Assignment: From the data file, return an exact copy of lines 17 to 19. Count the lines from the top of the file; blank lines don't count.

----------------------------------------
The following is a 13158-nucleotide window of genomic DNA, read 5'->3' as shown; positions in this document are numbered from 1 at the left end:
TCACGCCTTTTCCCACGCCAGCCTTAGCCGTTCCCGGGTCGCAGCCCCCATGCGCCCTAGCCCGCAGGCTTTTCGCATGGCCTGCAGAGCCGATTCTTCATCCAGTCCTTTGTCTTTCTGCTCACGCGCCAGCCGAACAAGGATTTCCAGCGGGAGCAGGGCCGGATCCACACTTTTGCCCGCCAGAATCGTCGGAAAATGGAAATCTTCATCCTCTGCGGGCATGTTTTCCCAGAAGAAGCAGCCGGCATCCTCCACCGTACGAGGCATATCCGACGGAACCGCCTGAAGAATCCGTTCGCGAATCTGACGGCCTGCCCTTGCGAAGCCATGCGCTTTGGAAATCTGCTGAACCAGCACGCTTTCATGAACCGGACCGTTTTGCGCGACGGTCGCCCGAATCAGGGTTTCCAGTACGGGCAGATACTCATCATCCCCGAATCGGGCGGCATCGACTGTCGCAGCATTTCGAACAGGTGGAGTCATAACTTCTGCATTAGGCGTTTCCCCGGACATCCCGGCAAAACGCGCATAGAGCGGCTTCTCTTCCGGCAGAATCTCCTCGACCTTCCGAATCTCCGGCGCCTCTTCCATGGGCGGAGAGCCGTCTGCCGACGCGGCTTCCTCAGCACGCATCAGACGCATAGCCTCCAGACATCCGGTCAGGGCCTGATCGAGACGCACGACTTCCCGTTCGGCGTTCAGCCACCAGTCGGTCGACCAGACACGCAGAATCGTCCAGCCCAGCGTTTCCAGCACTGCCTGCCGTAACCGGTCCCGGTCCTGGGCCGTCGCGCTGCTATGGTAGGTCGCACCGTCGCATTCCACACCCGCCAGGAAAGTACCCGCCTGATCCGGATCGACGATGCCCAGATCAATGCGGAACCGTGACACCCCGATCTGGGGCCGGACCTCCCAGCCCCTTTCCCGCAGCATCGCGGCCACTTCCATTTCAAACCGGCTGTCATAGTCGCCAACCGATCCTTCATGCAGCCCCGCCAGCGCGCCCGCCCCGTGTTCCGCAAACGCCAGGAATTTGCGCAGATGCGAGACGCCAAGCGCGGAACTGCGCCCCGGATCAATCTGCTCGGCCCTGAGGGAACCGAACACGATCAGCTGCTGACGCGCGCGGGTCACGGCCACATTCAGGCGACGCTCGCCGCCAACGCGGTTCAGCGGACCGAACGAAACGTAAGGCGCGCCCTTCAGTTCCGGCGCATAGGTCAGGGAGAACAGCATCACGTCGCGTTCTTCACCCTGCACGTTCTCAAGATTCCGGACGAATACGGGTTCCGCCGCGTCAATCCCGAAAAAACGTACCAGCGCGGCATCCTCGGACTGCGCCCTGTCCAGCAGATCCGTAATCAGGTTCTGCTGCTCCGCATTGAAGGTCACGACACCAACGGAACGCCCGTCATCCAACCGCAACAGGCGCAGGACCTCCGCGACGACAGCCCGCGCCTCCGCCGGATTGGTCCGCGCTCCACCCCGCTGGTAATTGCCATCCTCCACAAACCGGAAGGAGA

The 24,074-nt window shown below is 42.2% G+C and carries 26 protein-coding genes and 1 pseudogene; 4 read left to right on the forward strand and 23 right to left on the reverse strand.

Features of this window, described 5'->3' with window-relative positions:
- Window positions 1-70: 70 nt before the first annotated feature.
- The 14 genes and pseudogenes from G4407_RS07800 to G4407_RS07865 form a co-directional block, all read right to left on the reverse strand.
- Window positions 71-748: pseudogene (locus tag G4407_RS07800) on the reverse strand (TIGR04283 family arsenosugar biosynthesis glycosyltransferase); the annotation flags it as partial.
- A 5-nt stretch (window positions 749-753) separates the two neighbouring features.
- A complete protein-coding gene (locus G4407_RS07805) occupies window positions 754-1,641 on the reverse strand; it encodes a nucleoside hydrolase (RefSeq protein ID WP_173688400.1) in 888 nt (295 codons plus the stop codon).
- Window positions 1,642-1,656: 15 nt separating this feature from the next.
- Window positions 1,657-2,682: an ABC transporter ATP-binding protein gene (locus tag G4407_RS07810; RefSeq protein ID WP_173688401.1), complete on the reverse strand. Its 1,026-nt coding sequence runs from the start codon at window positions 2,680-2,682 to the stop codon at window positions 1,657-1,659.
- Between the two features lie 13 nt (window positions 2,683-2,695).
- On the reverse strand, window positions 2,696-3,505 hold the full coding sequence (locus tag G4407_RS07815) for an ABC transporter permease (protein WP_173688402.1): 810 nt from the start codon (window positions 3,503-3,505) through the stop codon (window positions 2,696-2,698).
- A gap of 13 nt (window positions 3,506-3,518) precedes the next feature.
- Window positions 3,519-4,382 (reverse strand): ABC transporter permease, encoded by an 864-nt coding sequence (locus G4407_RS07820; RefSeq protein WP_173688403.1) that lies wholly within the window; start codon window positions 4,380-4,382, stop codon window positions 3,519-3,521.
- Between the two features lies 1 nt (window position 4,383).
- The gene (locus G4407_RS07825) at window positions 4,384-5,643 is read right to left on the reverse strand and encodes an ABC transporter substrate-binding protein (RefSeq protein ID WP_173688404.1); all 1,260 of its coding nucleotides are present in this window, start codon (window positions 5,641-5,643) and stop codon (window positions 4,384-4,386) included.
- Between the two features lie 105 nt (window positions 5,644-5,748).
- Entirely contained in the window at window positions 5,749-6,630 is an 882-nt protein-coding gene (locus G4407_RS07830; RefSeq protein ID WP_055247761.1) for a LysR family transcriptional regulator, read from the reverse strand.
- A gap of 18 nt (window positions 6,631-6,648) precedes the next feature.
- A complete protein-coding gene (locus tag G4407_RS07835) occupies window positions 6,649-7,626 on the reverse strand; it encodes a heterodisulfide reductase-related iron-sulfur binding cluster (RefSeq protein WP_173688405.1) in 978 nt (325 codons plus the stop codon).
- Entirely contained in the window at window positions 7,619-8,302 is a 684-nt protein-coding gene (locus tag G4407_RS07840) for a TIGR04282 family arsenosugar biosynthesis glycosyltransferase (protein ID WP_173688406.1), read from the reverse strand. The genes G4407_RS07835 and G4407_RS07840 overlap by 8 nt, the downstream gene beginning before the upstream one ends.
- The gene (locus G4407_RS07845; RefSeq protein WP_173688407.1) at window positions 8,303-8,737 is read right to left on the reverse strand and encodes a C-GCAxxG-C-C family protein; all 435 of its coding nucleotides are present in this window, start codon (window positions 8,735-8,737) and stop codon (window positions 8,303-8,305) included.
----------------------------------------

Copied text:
- The gene (locus G4407_RS07825) at window positions 4,384-5,643 is read right to left on the reverse strand and encodes an ABC transporter substrate-binding protein (RefSeq protein ID WP_173688404.1); all 1,260 of its coding nucleotides are present in this window, start codon (window positions 5,641-5,643) and stop codon (window positions 4,384-4,386) included.
- Between the two features lie 105 nt (window positions 5,644-5,748).
- Entirely contained in the window at window positions 5,749-6,630 is an 882-nt protein-coding gene (locus G4407_RS07830; RefSeq protein ID WP_055247761.1) for a LysR family transcriptional regulator, read from the reverse strand.